Figure 6. (a) The Λ c /D 0 yield ratio as a function of p T for 10%–80% central Au+Au collisions at s NN = 200 GeV . The data are compared to coalescence models [4,5], SHM [19] and PYTHIA. (b) The Λ c /D 0 yield ratio as a function of centrality (red circles). The STAR data are compared to ALICE measurement for p+p collisions at s = 7 TeV [20] (black square).
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Figure 7. D s /D 0 ratio as a function of p T for two centralities. The data are compared to combined e+e, p+p and e+p data [21], PYTHIA, TAMU [22] and SHM [19] models.
Figure 7. D s /D 0 ratio as a function of p T for two centralities. The data are compared to combined e+e, p+p and e+p data [21], PYTHIA, TAMU [22] and SHM [19] models.
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Figure 8. Directed flow of D 0 and D 0 ¯ mesons as a function rapidity y in 10%–80% central Au+Au collisions at s NN = 200 GeV . The data are compared to the similar measurement for charged kaons [24]. The solid black, dashed red and blue lines are linear fits to the data. Parameters of the fits are shown in the figure.
Figure 8. Directed flow of D 0 and D 0 ¯ mesons as a function rapidity y in 10%–80% central Au+Au collisions at s NN = 200 GeV . The data are compared to the similar measurement for charged kaons [24]. The solid black, dashed red and blue lines are linear fits to the data. Parameters of the fits are shown in the figure.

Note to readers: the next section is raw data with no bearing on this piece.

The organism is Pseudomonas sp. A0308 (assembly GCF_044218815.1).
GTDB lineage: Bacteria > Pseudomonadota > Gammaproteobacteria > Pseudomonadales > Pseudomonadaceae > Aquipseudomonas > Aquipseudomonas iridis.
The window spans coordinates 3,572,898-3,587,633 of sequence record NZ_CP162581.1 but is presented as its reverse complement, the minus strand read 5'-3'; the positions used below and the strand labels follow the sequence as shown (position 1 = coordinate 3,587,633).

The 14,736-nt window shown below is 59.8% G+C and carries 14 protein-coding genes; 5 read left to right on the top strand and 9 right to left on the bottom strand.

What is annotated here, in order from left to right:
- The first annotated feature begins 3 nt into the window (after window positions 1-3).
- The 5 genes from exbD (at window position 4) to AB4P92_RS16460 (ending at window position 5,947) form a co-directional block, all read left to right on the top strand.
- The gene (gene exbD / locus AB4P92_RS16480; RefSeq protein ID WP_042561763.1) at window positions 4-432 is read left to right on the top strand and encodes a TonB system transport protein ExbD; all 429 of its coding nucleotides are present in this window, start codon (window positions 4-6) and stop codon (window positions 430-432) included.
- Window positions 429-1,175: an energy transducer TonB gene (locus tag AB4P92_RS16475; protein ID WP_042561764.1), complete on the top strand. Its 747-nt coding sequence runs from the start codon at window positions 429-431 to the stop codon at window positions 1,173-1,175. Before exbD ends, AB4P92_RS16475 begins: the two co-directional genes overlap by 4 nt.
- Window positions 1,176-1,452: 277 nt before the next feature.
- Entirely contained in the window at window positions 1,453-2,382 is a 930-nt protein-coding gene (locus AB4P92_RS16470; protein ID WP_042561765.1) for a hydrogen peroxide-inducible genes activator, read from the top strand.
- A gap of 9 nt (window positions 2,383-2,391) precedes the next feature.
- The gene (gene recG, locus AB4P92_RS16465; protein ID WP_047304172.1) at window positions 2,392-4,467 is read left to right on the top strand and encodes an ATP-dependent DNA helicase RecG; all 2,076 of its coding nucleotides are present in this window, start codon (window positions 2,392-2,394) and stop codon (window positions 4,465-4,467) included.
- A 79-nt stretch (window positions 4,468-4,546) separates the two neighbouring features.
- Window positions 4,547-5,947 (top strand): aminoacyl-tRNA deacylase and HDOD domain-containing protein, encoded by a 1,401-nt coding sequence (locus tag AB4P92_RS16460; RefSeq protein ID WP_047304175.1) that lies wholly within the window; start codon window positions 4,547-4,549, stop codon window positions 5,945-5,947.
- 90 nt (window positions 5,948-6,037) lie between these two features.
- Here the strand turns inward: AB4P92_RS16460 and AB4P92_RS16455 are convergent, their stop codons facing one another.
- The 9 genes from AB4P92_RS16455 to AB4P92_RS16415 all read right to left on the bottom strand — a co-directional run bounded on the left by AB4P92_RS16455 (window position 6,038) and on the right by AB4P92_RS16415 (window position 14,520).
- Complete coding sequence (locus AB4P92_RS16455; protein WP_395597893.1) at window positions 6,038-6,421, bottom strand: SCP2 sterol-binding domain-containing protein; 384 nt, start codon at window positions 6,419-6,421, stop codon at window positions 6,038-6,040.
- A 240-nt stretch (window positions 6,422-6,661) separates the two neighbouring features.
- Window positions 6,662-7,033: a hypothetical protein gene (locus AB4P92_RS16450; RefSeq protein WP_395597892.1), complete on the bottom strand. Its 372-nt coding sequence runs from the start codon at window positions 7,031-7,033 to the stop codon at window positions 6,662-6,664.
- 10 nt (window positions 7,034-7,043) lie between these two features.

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Table 1. List of open-charm hadrons measured using the HFT. The left column contains decay channels used for the reconstruction, c τ is the proper decay length of a given hadron, and B R is the branching ratio. Charge conjugate particles are measured as well. Values are taken from Ref. [9].
Table 1. List of open-charm hadrons measured using the HFT. The left column contains decay channels used for the reconstruction, c τ is the proper decay length of a given hadron, and B R is the branching ratio. Charge conjugate particles are measured as well. Values are taken from Ref. [9].
Decay Channel c τ [ μ m ] BR [%]
D + K π + π + 311.8 ± 2.1 9.46 ± 0.24
D 0 K π + 122.9 ± 0.4 3.93 ± 0.04
D s + ϕ π + K K + π + 149.9 ± 2.1 2.27 ± 0.08
Λ c + K π + p 59.9 ± 1.8 6.35 ± 0.33
Table 2. Summary of selection criteria used for extraction of D ± candidates from the data. For more details, see the text.
Table 2. Summary of selection criteria used for extraction of D ± candidates from the data. For more details, see the text.
Event selection | V z | < 6 cm
| V z V z ( VPD ) | < 3 cm
Track selection p T > 500 MeV
| η | < 1
nHitsFit > 20
nHitsFit / nHitsMax > 0.52
HFT tracks = PXL1 + PXL2 + (IST or SSD)
Particle identificationTPC | n σ π | < 3
| n σ K | < 2
TOF | 1 / β 1 / β π | < 0.03
| 1 / β 1 / β K | < 0.03
Decay topology D C A pair < 80 μ m
30 μ m < L D ± < 2 000 μ m
cos ( θ ) > 0.998
Δ max < 200 μ m
D C A π PV > 100 μ m
D C A K PV > 80 μ m